There's nothing worse than losing to dublin
Published 17/09/2011 | 05:00
Kerry have forwards who could open the clasp of a bra wearing oven gloves. Dublin know this and they will close up the gaps with more men behind the ball than at a game of golf.
Dublin will be very defensive and the 2011 All-Ireland final will be won, as every All-Ireland is, out around the middle where there will be more space.
Midfield is crucial. Kerry centre-fielder Anthony Maher lives about three miles from me and he's a good lad from the banks of the singing river Smearla. His partner Bryan Sheehan hails from a town that hugs a mountain, Cahersiveen. This has been his best year yet in a Kerry ganzee.
So, there you have it. But read on. There's more to winning an All-Ireland than tactics alone.
I've been to a fair few finals and by now I should know what it takes to win one. The only one in the last 13 Kerry have won and I missed was down to an appointment in the birthing suite of the Bons Secours hospital.
Bad timing. Will I ever forgive myself? It wasn't all bad. The lads beat Tyrone without me. I was going to sort of mention about the match to herself and take time out to hit for Dublin.
I even offered to miss the minor game and the après match celebrations, but women can be very selfish. And as for babies, they leave the womb when it suits them.
Memories are personal.
It was the 1981 All-Ireland minor final. My brother John was playing for Kerry against Dublin. He's a strikingly handsome man. Very like me in appearance.
I had a good few pints in The Palace before the game. It was noted.
My dad spent the match in Dirrah Bog counting curlew and wearing away the rosary beads. He just couldn't stick the tension. When he got back to our pub he knew from the cut of the place Kerry had been beaten.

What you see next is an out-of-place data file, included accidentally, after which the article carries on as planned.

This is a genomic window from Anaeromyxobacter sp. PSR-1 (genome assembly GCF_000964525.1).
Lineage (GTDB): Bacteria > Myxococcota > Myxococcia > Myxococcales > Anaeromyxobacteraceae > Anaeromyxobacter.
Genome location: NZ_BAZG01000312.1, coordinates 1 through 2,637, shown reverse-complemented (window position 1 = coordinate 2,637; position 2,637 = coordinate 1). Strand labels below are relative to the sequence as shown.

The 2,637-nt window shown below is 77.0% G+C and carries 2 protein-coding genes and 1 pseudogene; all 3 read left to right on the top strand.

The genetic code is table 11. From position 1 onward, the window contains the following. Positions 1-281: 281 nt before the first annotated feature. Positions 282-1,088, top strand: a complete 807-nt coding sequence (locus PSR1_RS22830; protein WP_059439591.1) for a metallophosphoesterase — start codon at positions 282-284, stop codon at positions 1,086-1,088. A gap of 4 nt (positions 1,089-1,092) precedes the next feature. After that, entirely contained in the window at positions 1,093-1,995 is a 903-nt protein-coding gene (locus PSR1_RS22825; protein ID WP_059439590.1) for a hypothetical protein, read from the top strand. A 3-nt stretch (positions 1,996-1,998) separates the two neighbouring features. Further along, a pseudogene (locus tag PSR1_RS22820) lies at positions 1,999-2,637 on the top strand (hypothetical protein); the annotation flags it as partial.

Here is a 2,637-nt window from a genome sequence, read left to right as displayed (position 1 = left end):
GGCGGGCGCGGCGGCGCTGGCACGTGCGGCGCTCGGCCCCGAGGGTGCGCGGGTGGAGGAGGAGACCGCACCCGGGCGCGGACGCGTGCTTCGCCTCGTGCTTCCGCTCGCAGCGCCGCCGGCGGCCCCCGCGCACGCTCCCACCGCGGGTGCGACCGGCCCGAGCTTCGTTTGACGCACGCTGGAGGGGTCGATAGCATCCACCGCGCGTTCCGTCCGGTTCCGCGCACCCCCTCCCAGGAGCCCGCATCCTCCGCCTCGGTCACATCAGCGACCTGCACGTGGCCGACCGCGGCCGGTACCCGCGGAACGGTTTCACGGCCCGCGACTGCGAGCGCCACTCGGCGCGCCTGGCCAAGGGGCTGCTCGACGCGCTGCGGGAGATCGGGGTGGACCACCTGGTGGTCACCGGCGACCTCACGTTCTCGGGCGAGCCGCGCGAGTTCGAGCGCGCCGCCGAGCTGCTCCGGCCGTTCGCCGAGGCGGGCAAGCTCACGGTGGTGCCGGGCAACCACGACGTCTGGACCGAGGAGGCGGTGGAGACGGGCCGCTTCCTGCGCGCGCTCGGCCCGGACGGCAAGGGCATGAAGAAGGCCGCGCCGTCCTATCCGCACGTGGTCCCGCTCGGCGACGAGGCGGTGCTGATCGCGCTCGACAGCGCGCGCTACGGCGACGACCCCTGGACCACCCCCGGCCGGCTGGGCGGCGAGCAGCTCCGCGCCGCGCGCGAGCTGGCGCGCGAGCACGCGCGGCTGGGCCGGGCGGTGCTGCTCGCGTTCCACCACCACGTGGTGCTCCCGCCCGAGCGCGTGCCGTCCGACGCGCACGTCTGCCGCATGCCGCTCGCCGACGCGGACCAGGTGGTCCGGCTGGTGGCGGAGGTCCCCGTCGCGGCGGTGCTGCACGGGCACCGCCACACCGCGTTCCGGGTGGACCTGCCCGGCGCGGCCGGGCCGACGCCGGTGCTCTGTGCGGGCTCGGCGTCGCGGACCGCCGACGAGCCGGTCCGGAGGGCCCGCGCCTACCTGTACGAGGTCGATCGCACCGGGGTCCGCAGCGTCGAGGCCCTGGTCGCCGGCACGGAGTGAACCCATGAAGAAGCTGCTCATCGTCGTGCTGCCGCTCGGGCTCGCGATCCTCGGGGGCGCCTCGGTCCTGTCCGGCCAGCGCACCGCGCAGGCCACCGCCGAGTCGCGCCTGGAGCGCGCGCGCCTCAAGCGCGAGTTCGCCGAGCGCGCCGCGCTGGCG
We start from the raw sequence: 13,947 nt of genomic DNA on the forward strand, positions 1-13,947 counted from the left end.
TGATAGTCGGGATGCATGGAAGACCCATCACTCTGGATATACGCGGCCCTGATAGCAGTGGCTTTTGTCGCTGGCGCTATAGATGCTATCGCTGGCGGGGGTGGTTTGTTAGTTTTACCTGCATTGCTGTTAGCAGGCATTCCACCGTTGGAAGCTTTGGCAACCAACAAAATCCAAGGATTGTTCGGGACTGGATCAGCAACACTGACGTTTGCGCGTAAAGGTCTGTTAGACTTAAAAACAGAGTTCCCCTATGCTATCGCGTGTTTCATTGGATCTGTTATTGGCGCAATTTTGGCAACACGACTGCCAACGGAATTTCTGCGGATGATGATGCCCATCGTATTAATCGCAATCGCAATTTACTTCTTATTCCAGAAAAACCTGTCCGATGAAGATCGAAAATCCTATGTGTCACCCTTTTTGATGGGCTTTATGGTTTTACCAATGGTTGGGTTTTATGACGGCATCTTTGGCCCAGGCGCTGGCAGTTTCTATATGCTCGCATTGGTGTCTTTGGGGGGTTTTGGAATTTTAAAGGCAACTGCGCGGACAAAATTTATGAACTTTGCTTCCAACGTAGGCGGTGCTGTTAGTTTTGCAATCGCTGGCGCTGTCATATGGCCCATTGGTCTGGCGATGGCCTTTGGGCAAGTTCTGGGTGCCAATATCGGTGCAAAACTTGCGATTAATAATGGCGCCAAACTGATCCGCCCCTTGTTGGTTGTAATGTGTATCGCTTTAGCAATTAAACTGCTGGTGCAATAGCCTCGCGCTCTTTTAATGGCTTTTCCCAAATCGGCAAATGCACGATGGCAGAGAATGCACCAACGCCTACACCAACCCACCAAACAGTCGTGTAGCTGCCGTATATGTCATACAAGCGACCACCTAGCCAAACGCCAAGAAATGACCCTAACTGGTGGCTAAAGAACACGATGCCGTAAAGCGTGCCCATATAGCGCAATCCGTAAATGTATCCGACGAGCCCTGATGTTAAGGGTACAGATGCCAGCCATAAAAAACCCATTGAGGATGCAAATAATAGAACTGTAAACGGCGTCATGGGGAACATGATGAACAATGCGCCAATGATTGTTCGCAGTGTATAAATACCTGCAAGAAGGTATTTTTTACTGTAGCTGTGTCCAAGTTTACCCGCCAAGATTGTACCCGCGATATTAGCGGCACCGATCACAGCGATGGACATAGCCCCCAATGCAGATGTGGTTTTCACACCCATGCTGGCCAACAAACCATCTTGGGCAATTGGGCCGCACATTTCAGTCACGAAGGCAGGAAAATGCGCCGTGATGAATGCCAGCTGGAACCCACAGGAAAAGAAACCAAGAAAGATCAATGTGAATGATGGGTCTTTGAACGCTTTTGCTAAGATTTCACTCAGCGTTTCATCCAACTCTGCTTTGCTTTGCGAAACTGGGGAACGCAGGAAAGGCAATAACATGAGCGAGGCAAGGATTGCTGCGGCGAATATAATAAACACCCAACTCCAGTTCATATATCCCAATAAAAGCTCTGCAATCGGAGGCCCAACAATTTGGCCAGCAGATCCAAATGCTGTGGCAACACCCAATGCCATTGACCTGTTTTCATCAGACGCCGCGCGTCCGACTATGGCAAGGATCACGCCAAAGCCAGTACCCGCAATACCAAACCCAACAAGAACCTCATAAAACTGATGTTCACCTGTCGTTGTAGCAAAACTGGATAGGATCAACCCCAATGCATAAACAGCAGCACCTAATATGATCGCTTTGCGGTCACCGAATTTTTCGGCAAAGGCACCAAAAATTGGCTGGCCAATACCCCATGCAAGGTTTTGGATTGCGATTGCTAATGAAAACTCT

There were no mobiles back then, but the news reached Kerry that John had four pints in The Palace before the minor final.
Kerry fans would sell silver medals for scrap. There had to be retribution.
A git told my dad his young lad was drinking before the game. "Ah," said the ould fella. "Sure he has four or five pints before every match."
By the way, John had a great game that day against Dublin.
Football is all to us. Why, you might ask? It's about defiance. Kerry is far away from the centre of power. For years our biggest export has been our young people. This is our way of fighting back. Our way of showing we are worthwhile.
It's passed on. Kids are photographed in Sam. He's at the top table of every wedding. Children are monitored and picked from small villages or back lanes for high office by the elders like some sort of Kerry Dalai Lama.
We can't afford to lose this one. Dublin will get over it if they are beaten. We never will. The big wins are seldom spoken of in the long winter nights when the hailstones play a rat-a-tat-tat drum solo on the pub window. It's the defeats we pine over and wonder why.
But we kick on. Elastic willows genuflect before the gale, but we never do. Defiance is in our culture and our art is skill on the ball.